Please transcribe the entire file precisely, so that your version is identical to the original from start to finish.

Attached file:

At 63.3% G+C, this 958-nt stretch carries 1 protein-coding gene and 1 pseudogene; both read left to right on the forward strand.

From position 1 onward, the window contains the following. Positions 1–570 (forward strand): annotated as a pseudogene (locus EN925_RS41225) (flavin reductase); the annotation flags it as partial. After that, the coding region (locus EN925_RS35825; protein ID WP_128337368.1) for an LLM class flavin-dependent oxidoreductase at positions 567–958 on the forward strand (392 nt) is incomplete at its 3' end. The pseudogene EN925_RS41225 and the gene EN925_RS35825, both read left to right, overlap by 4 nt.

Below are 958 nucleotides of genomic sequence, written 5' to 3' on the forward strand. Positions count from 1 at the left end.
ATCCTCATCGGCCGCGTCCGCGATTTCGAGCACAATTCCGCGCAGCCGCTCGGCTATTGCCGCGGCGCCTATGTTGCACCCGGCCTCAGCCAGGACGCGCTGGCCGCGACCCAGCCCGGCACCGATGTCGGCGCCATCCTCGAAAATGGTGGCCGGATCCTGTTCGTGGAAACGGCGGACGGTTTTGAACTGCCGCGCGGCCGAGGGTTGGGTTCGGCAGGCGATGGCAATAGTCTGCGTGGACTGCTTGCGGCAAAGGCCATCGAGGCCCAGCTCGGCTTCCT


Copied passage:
At 63.3% G+C, this 958-nt stretch carries 1 protein-coding gene and 1 pseudogene; both read left to right on the forward strand.

From position 1 onward, the window contains the following. Positions 1–570 (forward strand): annotated as a pseudogene (locus EN925_RS41225) (flavin reductase); the annotation flags it as partial. After that, the coding region (locus EN925_RS35825; protein ID WP_128337368.1) for an LLM class flavin-dependent oxidoreductase at positions 567–958 on the forward strand (392 nt) is incomplete at its 3' end. The pseudogene EN925_RS41225 and the gene EN925_RS35825, both read left to right, overlap by 4 nt.

Below are 958 nucleotides of genomic sequence, written 5' to 3' on the forward strand. Positions count from 1 at the left end.
ATCCTCATCGGCCGCGTCCGCGATTTCGAGCACAATTCCGCGCAGCCGCTCGGCTATTGCCGCGGCGCCTATGTTGCACCCGGCCTCAGCCAGGACGCGCTGGCCGCGACCCAGCCCGGCACCGATGTCGGCGCCATCCTCGAAAATGGTGGCCGGATCCTGTTCGTGGAAACGGCGGACGGTTTTGAACTGCCGCGCGGCCGAGGGTTGGGTTCGGCAGGCGATGGCAATAGTCTGCGTGGACTGCTTGCGGCAAAGGCCATCGAGGCCCAGCTCGGCTTCCT